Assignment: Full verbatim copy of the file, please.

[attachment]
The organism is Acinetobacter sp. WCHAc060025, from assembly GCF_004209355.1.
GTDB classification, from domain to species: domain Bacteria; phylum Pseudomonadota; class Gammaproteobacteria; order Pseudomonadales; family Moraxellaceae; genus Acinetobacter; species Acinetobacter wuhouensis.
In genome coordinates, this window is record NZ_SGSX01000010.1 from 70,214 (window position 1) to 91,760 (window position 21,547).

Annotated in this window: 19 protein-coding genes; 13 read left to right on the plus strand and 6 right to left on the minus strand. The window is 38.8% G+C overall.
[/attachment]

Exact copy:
The organism is Acinetobacter sp. WCHAc060025, from assembly GCF_004209355.1.
GTDB classification, from domain to species: domain Bacteria; phylum Pseudomonadota; class Gammaproteobacteria; order Pseudomonadales; family Moraxellaceae; genus Acinetobacter; species Acinetobacter wuhouensis.
In genome coordinates, this window is record NZ_SGSX01000010.1 from 70,214 (window position 1) to 91,760 (window position 21,547).

Annotated in this window: 19 protein-coding genes; 13 read left to right on the plus strand and 6 right to left on the minus strand. The window is 38.8% G+C overall.